Land O’Lakes has turned on public Wi-Fi at more than 100 co-op locations in rural America to give people without good internet access a chance to finish their homework or communicate with a nurse about an illness.
For Beth Ford, chief executive of the Arden Hills-based co-op, the move is a chance to highlight what she views as a critical gap in the nation’s infrastructure.
Highlights from an interview last week:
Q: Why is it important to talk about rural broadband right now?
A: I’ve pushed this topic a number of times — the need for technology investment in rural communities to support things like telemedicine, tele-education, entrepreneurs.
Nobody’s going to stay in communities or move to communities that don’t have that kind of access. This is in stark relief in this moment, where you can see this issue with the pandemic and everyone is going to remote learning and there’s concern over the reduction of the number of hospitals in rural communities, the shortage of doctors.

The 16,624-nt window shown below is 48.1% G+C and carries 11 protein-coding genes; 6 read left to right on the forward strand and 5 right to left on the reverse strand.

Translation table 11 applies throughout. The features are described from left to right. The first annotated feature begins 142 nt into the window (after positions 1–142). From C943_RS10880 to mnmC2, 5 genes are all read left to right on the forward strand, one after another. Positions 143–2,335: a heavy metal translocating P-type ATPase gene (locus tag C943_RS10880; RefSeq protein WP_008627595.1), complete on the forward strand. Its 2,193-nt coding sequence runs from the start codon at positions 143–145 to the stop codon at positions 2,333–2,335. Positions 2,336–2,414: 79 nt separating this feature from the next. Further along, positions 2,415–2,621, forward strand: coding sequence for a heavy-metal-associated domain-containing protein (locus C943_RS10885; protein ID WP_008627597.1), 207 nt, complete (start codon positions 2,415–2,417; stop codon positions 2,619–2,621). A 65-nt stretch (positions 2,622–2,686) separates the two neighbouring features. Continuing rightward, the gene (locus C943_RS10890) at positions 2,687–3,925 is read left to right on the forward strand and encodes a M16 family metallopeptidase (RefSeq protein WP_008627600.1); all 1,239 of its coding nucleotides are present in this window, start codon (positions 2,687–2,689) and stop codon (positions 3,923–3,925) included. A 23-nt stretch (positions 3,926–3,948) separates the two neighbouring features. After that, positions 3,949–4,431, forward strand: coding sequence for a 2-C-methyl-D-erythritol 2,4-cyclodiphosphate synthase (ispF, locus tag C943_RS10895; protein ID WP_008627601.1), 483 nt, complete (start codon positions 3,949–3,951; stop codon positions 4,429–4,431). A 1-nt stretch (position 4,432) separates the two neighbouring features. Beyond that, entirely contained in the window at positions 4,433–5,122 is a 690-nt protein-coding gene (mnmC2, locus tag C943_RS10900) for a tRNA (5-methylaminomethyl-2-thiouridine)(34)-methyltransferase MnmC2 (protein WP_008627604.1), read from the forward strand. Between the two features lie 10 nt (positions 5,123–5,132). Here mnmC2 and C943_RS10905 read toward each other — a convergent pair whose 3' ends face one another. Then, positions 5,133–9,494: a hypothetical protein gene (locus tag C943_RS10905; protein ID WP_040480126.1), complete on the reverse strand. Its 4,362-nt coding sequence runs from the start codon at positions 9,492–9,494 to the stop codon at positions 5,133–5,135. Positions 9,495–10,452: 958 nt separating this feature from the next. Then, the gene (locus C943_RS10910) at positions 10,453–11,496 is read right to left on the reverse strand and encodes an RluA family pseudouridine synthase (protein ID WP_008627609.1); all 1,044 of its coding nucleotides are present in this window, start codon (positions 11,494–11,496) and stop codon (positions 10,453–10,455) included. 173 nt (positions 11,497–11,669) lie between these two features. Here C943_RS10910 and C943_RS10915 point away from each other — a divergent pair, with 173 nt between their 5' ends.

We’ve been pushing the need for a 1930s kind of rural electric level investment where we have broadband accessible across the United States. That would be a $100 billion to $150 billion investment.
Q: What is the obstacle to rural broadband getting done?